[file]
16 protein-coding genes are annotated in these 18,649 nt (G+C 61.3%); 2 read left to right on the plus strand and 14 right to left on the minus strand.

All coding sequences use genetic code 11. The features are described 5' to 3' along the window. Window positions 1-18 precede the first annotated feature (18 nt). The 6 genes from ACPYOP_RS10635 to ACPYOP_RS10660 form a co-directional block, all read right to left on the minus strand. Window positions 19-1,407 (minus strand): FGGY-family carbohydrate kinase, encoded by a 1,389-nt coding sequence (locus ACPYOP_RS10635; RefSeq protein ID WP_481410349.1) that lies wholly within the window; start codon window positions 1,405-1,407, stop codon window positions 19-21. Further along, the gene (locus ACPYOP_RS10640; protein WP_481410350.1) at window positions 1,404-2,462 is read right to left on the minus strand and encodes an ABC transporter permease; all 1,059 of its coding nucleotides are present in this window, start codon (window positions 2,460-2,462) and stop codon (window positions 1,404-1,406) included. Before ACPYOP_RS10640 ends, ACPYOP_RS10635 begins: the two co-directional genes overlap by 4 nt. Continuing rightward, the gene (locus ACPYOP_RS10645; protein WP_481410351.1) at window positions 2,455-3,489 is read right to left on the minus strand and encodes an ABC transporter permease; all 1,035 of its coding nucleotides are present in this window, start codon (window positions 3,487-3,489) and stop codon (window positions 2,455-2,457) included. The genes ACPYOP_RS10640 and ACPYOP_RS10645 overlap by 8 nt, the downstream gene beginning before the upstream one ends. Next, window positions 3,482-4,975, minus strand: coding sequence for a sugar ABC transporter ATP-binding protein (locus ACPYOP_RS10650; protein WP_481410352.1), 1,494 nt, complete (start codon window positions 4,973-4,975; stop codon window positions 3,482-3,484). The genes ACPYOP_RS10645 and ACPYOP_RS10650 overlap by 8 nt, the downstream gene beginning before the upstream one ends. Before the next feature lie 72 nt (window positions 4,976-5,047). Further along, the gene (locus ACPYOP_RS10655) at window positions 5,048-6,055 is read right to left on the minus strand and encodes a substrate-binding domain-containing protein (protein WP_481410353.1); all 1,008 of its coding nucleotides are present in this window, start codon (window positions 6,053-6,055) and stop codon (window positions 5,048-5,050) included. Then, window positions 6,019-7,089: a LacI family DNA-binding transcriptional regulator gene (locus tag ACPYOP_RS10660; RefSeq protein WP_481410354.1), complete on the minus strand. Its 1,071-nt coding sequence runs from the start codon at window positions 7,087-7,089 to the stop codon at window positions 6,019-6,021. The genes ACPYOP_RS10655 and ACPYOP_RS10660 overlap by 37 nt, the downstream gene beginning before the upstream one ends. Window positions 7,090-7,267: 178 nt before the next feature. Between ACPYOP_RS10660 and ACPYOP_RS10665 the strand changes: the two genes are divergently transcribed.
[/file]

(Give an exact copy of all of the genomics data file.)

16 protein-coding genes are annotated in these 18,649 nt (G+C 61.3%); 2 read left to right on the plus strand and 14 right to left on the minus strand.

All coding sequences use genetic code 11. The features are described 5' to 3' along the window. Window positions 1-18 precede the first annotated feature (18 nt). The 6 genes from ACPYOP_RS10635 to ACPYOP_RS10660 form a co-directional block, all read right to left on the minus strand. Window positions 19-1,407 (minus strand): FGGY-family carbohydrate kinase, encoded by a 1,389-nt coding sequence (locus ACPYOP_RS10635; RefSeq protein ID WP_481410349.1) that lies wholly within the window; start codon window positions 1,405-1,407, stop codon window positions 19-21. Further along, the gene (locus ACPYOP_RS10640; protein WP_481410350.1) at window positions 1,404-2,462 is read right to left on the minus strand and encodes an ABC transporter permease; all 1,059 of its coding nucleotides are present in this window, start codon (window positions 2,460-2,462) and stop codon (window positions 1,404-1,406) included. Before ACPYOP_RS10640 ends, ACPYOP_RS10635 begins: the two co-directional genes overlap by 4 nt. Continuing rightward, the gene (locus ACPYOP_RS10645; protein WP_481410351.1) at window positions 2,455-3,489 is read right to left on the minus strand and encodes an ABC transporter permease; all 1,035 of its coding nucleotides are present in this window, start codon (window positions 3,487-3,489) and stop codon (window positions 2,455-2,457) included. The genes ACPYOP_RS10640 and ACPYOP_RS10645 overlap by 8 nt, the downstream gene beginning before the upstream one ends. Next, window positions 3,482-4,975, minus strand: coding sequence for a sugar ABC transporter ATP-binding protein (locus ACPYOP_RS10650; protein WP_481410352.1), 1,494 nt, complete (start codon window positions 4,973-4,975; stop codon window positions 3,482-3,484). The genes ACPYOP_RS10645 and ACPYOP_RS10650 overlap by 8 nt, the downstream gene beginning before the upstream one ends. Before the next feature lie 72 nt (window positions 4,976-5,047). Further along, the gene (locus ACPYOP_RS10655) at window positions 5,048-6,055 is read right to left on the minus strand and encodes a substrate-binding domain-containing protein (protein WP_481410353.1); all 1,008 of its coding nucleotides are present in this window, start codon (window positions 6,053-6,055) and stop codon (window positions 5,048-5,050) included. Then, window positions 6,019-7,089: a LacI family DNA-binding transcriptional regulator gene (locus tag ACPYOP_RS10660; RefSeq protein WP_481410354.1), complete on the minus strand. Its 1,071-nt coding sequence runs from the start codon at window positions 7,087-7,089 to the stop codon at window positions 6,019-6,021. The genes ACPYOP_RS10655 and ACPYOP_RS10660 overlap by 37 nt, the downstream gene beginning before the upstream one ends. Window positions 7,090-7,267: 178 nt before the next feature. Between ACPYOP_RS10660 and ACPYOP_RS10665 the strand changes: the two genes are divergently transcribed.